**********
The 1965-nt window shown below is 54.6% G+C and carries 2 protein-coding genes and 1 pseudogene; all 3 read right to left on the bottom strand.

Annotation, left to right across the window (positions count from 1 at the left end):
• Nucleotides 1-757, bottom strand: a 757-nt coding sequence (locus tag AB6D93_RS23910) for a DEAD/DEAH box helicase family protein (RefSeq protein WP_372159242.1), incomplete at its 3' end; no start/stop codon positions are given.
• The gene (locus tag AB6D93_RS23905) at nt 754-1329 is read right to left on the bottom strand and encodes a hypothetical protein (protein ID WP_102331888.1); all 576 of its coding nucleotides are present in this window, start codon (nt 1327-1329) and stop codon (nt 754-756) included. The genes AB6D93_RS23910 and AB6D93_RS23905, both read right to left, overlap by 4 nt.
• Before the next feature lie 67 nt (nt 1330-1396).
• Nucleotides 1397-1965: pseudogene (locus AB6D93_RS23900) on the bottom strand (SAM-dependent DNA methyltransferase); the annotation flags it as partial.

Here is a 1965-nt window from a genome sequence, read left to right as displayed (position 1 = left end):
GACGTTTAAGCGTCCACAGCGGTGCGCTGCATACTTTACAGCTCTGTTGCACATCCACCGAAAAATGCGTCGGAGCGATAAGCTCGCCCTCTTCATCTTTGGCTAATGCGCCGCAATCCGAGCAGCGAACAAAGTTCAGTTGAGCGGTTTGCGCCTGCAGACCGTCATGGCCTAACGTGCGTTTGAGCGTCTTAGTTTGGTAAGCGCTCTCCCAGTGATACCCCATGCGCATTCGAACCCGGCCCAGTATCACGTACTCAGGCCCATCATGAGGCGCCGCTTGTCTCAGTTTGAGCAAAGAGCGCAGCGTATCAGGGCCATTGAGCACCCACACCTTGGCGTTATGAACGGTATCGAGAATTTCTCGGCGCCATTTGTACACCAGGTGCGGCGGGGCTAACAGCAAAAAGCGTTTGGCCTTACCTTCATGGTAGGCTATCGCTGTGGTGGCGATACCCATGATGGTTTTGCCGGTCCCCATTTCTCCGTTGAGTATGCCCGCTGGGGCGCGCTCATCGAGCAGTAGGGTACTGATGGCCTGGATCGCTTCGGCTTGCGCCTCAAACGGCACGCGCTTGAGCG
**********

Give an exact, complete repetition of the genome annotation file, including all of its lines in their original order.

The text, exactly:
The 1965-nt window shown below is 54.6% G+C and carries 2 protein-coding genes and 1 pseudogene; all 3 read right to left on the bottom strand.

Annotation, left to right across the window (positions count from 1 at the left end):
• Nucleotides 1-757, bottom strand: a 757-nt coding sequence (locus tag AB6D93_RS23910) for a DEAD/DEAH box helicase family protein (RefSeq protein WP_372159242.1), incomplete at its 3' end; no start/stop codon positions are given.
• The gene (locus tag AB6D93_RS23905) at nt 754-1329 is read right to left on the bottom strand and encodes a hypothetical protein (protein ID WP_102331888.1); all 576 of its coding nucleotides are present in this window, start codon (nt 1327-1329) and stop codon (nt 754-756) included. The genes AB6D93_RS23910 and AB6D93_RS23905, both read right to left, overlap by 4 nt.
• Before the next feature lie 67 nt (nt 1330-1396).
• Nucleotides 1397-1965: pseudogene (locus AB6D93_RS23900) on the bottom strand (SAM-dependent DNA methyltransferase); the annotation flags it as partial.

Here is a 1965-nt window from a genome sequence, read left to right as displayed (position 1 = left end):
GACGTTTAAGCGTCCACAGCGGTGCGCTGCATACTTTACAGCTCTGTTGCACATCCACCGAAAAATGCGTCGGAGCGATAAGCTCGCCCTCTTCATCTTTGGCTAATGCGCCGCAATCCGAGCAGCGAACAAAGTTCAGTTGAGCGGTTTGCGCCTGCAGACCGTCATGGCCTAACGTGCGTTTGAGCGTCTTAGTTTGGTAAGCGCTCTCCCAGTGATACCCCATGCGCATTCGAACCCGGCCCAGTATCACGTACTCAGGCCCATCATGAGGCGCCGCTTGTCTCAGTTTGAGCAAAGAGCGCAGCGTATCAGGGCCATTGAGCACCCACACCTTGGCGTTATGAACGGTATCGAGAATTTCTCGGCGCCATTTGTACACCAGGTGCGGCGGGGCTAACAGCAAAAAGCGTTTGGCCTTACCTTCATGGTAGGCTATCGCTGTGGTGGCGATACCCATGATGGTTTTGCCGGTCCCCATTTCTCCGTTGAGTATGCCCGCTGGGGCGCGCTCATCGAGCAGTAGGGTACTGATGGCCTGGATCGCTTCGGCTTGCGCCTCAAACGGCACGCGCTTGAGCG